Despite doing (basically) everything right, Spain’s membership in the euro has left it at the mercy of forces far stronger than anything even the most competent and responsible national institutions can handle.
That was our main reaction to a fascinating conference hosted by the Spain-US Chamber of Commerce, and it suggests that the single currency will not be able to survive without significant changes. Read more
Maybe so, according to JP Morgan’s Flows & Liquidity team:
This week’s release of euro area bank balance sheet data for the month of October is reinforcing a picture of expanding balance sheets and a partial reversal of the deleveraging that took place over the previous two years. In particular the aggregated Euro area bank balance sheet has expanded by €700bn YTD compared to a sharp €2.3tn contraction in 2013 (Figure 1). Although a large part of this year’s €700bn increase likely reflects valuation effects of derivative books as we explain below, we see clear and encouraging signs that the deleveraging of the previous two years has at least stopped.
The best way to get less of something is to tax it, so nobody should have been surprised when Japanese GDP cratered after the sales tax was raised from 5 per cent to 8 per cent in April.
What the government didn’t expect, and what is encouraging Prime Minister Abe to delay (if not renege on) the plan to raise the tax rate to 10 per cent, was the economy’s failure to snap back. For example, the latest data show that real household consumption, excluding imputed rent, plunged by 3.5 per cent over the past 12 months to its lowest level since the Tohoku earthquake hit in 2011:
In this round we have Paul Fisher of the MPC, who recently said that (our emphasis):
In the near term, whatever the source of the changes in perceptions of permanent income, it is likely that growth will continue to be below the previous trend until more of the real adjustments to balance sheets across the economy have been made. That includes households, the public sector, banks and other businesses.In my view we are maybe two thirds to three quarters of the way through in each case, varying both across and within sectors. There is nothing scientific or ‘official’ in that assessment! It’s just a personal best guess on the back of how the economy is behaving plus some direct knowledge of the progress of the banks with their deleveraging plans.
And he’s up against Citi’s Michael Saunders and Ann O’Kelly who suggest that, no… we aren’t that far along at all. Read more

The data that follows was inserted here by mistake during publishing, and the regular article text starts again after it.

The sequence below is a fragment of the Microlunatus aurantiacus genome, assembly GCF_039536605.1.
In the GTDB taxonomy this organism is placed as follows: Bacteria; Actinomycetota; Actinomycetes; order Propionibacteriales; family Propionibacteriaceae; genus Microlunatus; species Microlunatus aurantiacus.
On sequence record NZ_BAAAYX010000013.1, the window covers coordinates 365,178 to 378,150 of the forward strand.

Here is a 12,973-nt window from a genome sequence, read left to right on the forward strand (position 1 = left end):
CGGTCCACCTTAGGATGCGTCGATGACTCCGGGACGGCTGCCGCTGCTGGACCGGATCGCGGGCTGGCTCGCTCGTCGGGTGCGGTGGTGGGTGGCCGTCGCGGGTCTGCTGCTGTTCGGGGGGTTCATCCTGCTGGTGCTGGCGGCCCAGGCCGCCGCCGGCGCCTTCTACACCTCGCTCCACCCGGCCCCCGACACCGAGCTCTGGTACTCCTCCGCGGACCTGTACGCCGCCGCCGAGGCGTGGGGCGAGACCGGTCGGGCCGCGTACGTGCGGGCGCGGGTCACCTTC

Nomura’s Richard Koo is back, suprising us with another note following quickly on his last. But we can see how it happened. Heck, some people are suggesting that the West’s balance sheet recession is over. Read more
Nowadays, the idea of not having an independent central bank is seen as being a bit backward. One could even say that central bank independence is widely accepted as the optimum set-up for any country’s monetary system, a reflection of its developmental status.
“Independent central bank? Check.”
“This country must be civilised. ”
Yet, can we really be so absolute about the matter? Read more
Nothing like systemic risk to bring the banks together. The crisis at times left little between them. Eventually though, the market will start to differentiate more. As Huw van Steenis and his colleagues at Morgan Stanley put it in a recent note Read more
From Citi’s Michael Saunders and Ann O’Kelly: Read more
What happened with all that European bank deleveraging?
Some of it is over with, says Barclays — leaving, by our estimates of their estimates, about €650bn* of deleveraging yet to be carried out among the major European banks they cover**. Quite big, but much less than the €1.5tn – €2.5tn being discussed late last year. Read more
Matt King, Citi credit strategist, strikes again in a new presentation — this time on capital preservation and making ‘risky’ assets ‘safe’. Full note in the usual place. Click to enlarge…
Another notable increase in US consumer credit, this time for May…
Spanish bank write-downs on residential mortgage loans, eh.
It’s something that had been vexing analysts before last week’s stress-test results from Oliver Wyman and Roland Berger, though these tests haven’t dived into individual bank loan books. That comes later. Read more
Back in December, the FT’s Tracy Alloway and Robin Wigglesworth explained how that which was financed by collateralised loan obligations was no longer going to be so financed. This will lead to a credit crunch for sub-investment grade companies that looks set to kick off in earnest in a couple of years.
Older CLOs* are making up for some of the slack by extending loans, but it appears that ultimately, funding will have to be obtained elsewhere or these companies will default. Read more
Quite a blow-out in March’s US consumer credit numbers…
Highlighted in the chart below… Read more
Charts via Nomura’s European bank analyst, Jon Peace: